In addition to identifying numerous potential barriers to hydroxyurea treatment at the patient, provider, and systems levels, the panel called for Medicare or Medicaid coverage of sickle cell patients of all ages.
The panel's complete consensus statement will be available later today at http://consensus.nih.gov/. The conference was sponsored by the NIH Office of Medical Applications of Research (OMAR) and the National Heart, Lung, and Blood Institute, along with other NIH and Department of Health and Human Services components. This conference was conducted under the NIH Consensus Development Program, which convenes conferences to assess the available scientific evidence and develop objective statements on controversial medical issues.
The 14-member conference panel included experts in the fields of internal medicine, family practice, hematology, oncology, pediatrics, obstetrics, nursing, pediatric nursing, social work, pharmacology, pharmacokinetics, and pain research, mental health, epidemiology, biostatistics, public health, and health systems research, in addition to a public representative. A complete listing of the panel members and their institutional affiliations is included in the draft conference statement. Interviews with panel members can be arranged by contacting Lisa Ahramjian at 301-496-4999 or AhramjianL@od.nih.gov.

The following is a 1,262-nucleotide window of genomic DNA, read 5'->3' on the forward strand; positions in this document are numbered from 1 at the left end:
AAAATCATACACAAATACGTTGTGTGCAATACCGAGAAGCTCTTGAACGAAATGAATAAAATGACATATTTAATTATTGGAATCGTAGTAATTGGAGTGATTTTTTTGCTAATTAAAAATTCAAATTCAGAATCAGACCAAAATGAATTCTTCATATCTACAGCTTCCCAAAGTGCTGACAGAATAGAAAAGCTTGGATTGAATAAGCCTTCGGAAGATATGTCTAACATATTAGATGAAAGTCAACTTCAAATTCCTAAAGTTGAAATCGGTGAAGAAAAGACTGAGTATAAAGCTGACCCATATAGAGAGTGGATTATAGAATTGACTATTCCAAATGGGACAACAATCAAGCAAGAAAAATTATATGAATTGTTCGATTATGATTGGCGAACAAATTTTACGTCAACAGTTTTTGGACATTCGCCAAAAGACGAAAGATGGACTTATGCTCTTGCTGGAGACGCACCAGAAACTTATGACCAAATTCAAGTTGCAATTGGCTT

In addition to the material presented at the conference by speakers and the comments and concerns of conference participants presented during discussion periods, the panel considered pertinent research from the published literature and the results of a systematic review of the literature commissioned by OMAR. The systematic review was prepared through the Agency for Healthcare Research and Quality (AHRQ) Evidence-based Practice Centers (EPC) program, by the Johns Hopkins Evidence-based Practice Center. The EPCs develop evidence reports and technology assessments based on rigorous, comprehensive syntheses and analyses of the scientific literature, emphasizing explicit and detailed documentation of methods, rationale, and assumptions.
The panel's statement is an independent report and is not a policy statement of the NIH or the federal government. The NIH Consensus Development Program was established in 1977 as a mechanism to judge controversial topics in medicine and public health in an unbiased, impartial manner. NIH has conducted 118 consensus development conferences, and 29 state-of-the-science (formerly "technology assessment") conferences, addressing a wide range of issues.
Note to TV Editors:
The press conference on Wednesday, February 27 will be broadcast live via satellite at the following coordinates:
G3 transponder 23
Orbital location: 95 degrees west
Downlink frequency: 4160H
Test Time: 1:30 - 2:00 p.m.
Broadcast: 2:00 - 3:00 p.m.